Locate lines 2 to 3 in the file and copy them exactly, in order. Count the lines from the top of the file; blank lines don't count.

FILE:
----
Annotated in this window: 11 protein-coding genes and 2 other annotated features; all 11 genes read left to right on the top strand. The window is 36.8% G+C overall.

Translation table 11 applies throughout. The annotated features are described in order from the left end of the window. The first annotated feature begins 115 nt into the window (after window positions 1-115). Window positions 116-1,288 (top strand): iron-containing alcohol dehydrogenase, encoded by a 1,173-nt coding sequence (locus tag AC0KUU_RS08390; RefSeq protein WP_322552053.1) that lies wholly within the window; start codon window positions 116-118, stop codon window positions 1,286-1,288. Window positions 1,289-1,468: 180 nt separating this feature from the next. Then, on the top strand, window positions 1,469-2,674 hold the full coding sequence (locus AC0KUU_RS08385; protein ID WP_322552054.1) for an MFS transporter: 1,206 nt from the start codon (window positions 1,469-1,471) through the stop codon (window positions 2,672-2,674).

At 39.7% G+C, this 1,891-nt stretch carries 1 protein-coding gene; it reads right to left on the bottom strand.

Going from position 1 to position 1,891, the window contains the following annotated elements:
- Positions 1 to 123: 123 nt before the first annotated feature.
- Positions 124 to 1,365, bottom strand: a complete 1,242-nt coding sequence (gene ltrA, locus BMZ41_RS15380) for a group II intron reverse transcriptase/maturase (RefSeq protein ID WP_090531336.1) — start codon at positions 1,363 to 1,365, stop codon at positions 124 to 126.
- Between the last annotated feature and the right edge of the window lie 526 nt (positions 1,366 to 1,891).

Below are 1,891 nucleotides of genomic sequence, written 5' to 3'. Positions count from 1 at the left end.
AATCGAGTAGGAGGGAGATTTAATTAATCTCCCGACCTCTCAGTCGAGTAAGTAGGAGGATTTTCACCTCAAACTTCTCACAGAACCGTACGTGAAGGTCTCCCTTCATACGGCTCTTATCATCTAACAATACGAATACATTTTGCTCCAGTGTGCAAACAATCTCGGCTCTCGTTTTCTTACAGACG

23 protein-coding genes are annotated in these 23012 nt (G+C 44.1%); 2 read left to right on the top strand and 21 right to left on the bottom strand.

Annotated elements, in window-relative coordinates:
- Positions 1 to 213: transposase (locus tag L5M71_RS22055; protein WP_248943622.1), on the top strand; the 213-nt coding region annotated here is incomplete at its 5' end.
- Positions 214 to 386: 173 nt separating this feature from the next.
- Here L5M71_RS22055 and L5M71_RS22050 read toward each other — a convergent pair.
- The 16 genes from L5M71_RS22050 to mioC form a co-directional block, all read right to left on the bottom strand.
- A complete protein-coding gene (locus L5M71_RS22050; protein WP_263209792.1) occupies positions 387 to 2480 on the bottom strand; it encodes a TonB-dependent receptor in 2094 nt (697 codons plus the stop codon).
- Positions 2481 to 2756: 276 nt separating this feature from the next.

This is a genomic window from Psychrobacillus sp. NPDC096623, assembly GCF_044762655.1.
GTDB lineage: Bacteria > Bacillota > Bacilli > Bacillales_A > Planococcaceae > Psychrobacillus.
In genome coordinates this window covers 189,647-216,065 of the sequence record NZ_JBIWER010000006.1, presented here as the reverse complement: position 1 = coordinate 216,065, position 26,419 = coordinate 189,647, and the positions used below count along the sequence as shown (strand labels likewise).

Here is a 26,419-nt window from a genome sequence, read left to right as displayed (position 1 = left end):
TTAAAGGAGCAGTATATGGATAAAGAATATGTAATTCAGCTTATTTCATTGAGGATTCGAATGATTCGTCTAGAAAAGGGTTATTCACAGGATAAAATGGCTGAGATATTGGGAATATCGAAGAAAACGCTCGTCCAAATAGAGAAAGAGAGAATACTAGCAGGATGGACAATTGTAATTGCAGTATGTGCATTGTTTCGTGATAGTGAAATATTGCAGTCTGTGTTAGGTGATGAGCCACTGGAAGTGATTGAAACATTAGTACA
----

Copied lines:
Translation table 11 applies throughout. The annotated features are described in order from the left end of the window. The first annotated feature begins 115 nt into the window (after window positions 1-115). Window positions 116-1,288 (top strand): iron-containing alcohol dehydrogenase, encoded by a 1,173-nt coding sequence (locus tag AC0KUU_RS08390; RefSeq protein WP_322552053.1) that lies wholly within the window; start codon window positions 116-118, stop codon window positions 1,286-1,288. Window positions 1,289-1,468: 180 nt separating this feature from the next. Then, on the top strand, window positions 1,469-2,674 hold the full coding sequence (locus AC0KUU_RS08385; protein ID WP_322552054.1) for an MFS transporter: 1,206 nt from the start codon (window positions 1,469-1,471) through the stop codon (window positions 2,672-2,674).

At 39.7% G+C, this 1,891-nt stretch carries 1 protein-coding gene; it reads right to left on the bottom strand.